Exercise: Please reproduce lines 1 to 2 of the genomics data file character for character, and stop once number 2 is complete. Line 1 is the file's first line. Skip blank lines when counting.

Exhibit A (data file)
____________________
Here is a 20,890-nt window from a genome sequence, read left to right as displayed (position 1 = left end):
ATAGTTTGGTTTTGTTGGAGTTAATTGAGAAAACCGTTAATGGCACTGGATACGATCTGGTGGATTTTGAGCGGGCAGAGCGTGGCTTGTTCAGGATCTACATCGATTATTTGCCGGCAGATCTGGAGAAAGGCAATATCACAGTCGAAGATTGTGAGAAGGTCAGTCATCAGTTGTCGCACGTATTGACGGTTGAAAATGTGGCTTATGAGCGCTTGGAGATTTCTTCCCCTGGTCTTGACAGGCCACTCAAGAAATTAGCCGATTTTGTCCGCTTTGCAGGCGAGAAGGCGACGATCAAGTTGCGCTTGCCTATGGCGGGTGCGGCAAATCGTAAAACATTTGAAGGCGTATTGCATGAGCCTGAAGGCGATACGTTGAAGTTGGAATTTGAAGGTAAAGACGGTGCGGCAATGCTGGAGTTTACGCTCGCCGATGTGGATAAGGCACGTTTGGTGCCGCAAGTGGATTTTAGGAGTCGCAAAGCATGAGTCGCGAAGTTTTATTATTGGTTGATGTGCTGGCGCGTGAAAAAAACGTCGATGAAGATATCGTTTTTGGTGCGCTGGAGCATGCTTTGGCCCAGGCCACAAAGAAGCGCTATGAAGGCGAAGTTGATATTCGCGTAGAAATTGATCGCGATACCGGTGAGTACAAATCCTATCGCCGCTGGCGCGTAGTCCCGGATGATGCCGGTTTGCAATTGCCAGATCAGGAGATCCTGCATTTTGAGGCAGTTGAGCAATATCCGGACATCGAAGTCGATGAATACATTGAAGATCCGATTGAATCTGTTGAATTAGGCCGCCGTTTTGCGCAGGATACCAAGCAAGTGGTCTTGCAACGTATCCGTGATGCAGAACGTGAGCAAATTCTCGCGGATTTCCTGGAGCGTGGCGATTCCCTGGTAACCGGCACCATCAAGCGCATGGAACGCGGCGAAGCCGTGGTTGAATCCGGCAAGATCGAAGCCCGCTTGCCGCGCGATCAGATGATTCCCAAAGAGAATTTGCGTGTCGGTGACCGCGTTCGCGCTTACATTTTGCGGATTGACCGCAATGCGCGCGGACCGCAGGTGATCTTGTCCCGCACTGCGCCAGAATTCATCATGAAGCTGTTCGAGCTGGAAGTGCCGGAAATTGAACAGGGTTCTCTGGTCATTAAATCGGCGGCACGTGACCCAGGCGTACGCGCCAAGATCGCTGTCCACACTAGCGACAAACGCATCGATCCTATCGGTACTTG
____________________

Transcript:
Here is a 20,890-nt window from a genome sequence, read left to right as displayed (position 1 = left end):
ATAGTTTGGTTTTGTTGGAGTTAATTGAGAAAACCGTTAATGGCACTGGATACGATCTGGTGGATTTTGAGCGGGCAGAGCGTGGCTTGTTCAGGATCTACATCGATTATTTGCCGGCAGATCTGGAGAAAGGCAATATCACAGTCGAAGATTGTGAGAAGGTCAGTCATCAGTTGTCGCACGTATTGACGGTTGAAAATGTGGCTTATGAGCGCTTGGAGATTTCTTCCCCTGGTCTTGACAGGCCACTCAAGAAATTAGCCGATTTTGTCCGCTTTGCAGGCGAGAAGGCGACGATCAAGTTGCGCTTGCCTATGGCGGGTGCGGCAAATCGTAAAACATTTGAAGGCGTATTGCATGAGCCTGAAGGCGATACGTTGAAGTTGGAATTTGAAGGTAAAGACGGTGCGGCAATGCTGGAGTTTACGCTCGCCGATGTGGATAAGGCACGTTTGGTGCCGCAAGTGGATTTTAGGAGTCGCAAAGCATGAGTCGCGAAGTTTTATTATTGGTTGATGTGCTGGCGCGTGAAAAAAACGTCGATGAAGATATCGTTTTTGGTGCGCTGGAGCATGCTTTGGCCCAGGCCACAAAGAAGCGCTATGAAGGCGAAGTTGATATTCGCGTAGAAATTGATCGCGATACCGGTGAGTACAAATCCTATCGCCGCTGGCGCGTAGTCCCGGATGATGCCGGTTTGCAATTGCCAGATCAGGAGATCCTGCATTTTGAGGCAGTTGAGCAATATCCGGACATCGAAGTCGATGAATACATTGAAGATCCGATTGAATCTGTTGAATTAGGCCGCCGTTTTGCGCAGGATACCAAGCAAGTGGTCTTGCAACGTATCCGTGATGCAGAACGTGAGCAAATTCTCGCGGATTTCCTGGAGCGTGGCGATTCCCTGGTAACCGGCACCATCAAGCGCATGGAACGCGGCGAAGCCGTGGTTGAATCCGGCAAGATCGAAGCCCGCTTGCCGCGCGATCAGATGATTCCCAAAGAGAATTTGCGTGTCGGTGACCGCGTTCGCGCTTACATTTTGCGGATTGACCGCAATGCGCGCGGACCGCAGGTGATCTTGTCCCGCACTGCGCCAGAATTCATCATGAAGCTGTTCGAGCTGGAAGTGCCGGAAATTGAACAGGGTTCTCTGGTCATTAAATCGGCGGCACGTGACCCAGGCGTACGCGCCAAGATCGCTGTCCACACTAGCGACAAACGCATCGATCCTATCGGTACTTG